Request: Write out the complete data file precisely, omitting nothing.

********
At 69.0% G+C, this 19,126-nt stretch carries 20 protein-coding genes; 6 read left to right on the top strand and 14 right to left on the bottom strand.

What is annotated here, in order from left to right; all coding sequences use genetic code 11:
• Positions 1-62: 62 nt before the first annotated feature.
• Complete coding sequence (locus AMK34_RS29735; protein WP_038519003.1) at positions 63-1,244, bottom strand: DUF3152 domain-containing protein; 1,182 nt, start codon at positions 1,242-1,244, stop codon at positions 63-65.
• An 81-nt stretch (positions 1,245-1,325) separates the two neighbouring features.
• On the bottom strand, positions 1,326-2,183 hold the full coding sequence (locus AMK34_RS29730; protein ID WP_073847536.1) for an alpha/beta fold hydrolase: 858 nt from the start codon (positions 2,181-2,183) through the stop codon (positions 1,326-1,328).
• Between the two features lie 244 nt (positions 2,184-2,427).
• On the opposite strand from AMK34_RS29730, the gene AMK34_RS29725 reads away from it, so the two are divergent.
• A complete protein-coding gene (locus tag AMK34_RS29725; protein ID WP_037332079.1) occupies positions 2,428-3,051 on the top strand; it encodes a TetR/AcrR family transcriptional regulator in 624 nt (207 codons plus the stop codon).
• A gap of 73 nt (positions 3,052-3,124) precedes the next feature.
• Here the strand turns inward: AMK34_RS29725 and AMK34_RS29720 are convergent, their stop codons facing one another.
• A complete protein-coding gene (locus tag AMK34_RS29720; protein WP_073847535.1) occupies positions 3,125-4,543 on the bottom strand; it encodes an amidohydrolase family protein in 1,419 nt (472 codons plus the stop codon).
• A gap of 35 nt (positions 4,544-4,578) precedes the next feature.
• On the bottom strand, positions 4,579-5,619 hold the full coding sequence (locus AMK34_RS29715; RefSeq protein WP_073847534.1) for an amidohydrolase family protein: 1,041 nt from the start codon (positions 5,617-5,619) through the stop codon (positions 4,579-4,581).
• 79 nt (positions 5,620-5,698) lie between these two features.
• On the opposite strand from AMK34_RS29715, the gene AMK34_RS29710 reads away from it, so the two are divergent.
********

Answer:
At 69.0% G+C, this 19,126-nt stretch carries 20 protein-coding genes; 6 read left to right on the top strand and 14 right to left on the bottom strand.

What is annotated here, in order from left to right; all coding sequences use genetic code 11:
• Positions 1-62: 62 nt before the first annotated feature.
• Complete coding sequence (locus AMK34_RS29735; protein WP_038519003.1) at positions 63-1,244, bottom strand: DUF3152 domain-containing protein; 1,182 nt, start codon at positions 1,242-1,244, stop codon at positions 63-65.
• An 81-nt stretch (positions 1,245-1,325) separates the two neighbouring features.
• On the bottom strand, positions 1,326-2,183 hold the full coding sequence (locus AMK34_RS29730; protein ID WP_073847536.1) for an alpha/beta fold hydrolase: 858 nt from the start codon (positions 2,181-2,183) through the stop codon (positions 1,326-1,328).
• Between the two features lie 244 nt (positions 2,184-2,427).
• On the opposite strand from AMK34_RS29730, the gene AMK34_RS29725 reads away from it, so the two are divergent.
• A complete protein-coding gene (locus tag AMK34_RS29725; protein ID WP_037332079.1) occupies positions 2,428-3,051 on the top strand; it encodes a TetR/AcrR family transcriptional regulator in 624 nt (207 codons plus the stop codon).
• A gap of 73 nt (positions 3,052-3,124) precedes the next feature.
• Here the strand turns inward: AMK34_RS29725 and AMK34_RS29720 are convergent, their stop codons facing one another.
• A complete protein-coding gene (locus tag AMK34_RS29720; protein WP_073847535.1) occupies positions 3,125-4,543 on the bottom strand; it encodes an amidohydrolase family protein in 1,419 nt (472 codons plus the stop codon).
• A gap of 35 nt (positions 4,544-4,578) precedes the next feature.
• On the bottom strand, positions 4,579-5,619 hold the full coding sequence (locus AMK34_RS29715; RefSeq protein WP_073847534.1) for an amidohydrolase family protein: 1,041 nt from the start codon (positions 5,617-5,619) through the stop codon (positions 4,579-4,581).
• 79 nt (positions 5,620-5,698) lie between these two features.
• On the opposite strand from AMK34_RS29715, the gene AMK34_RS29710 reads away from it, so the two are divergent.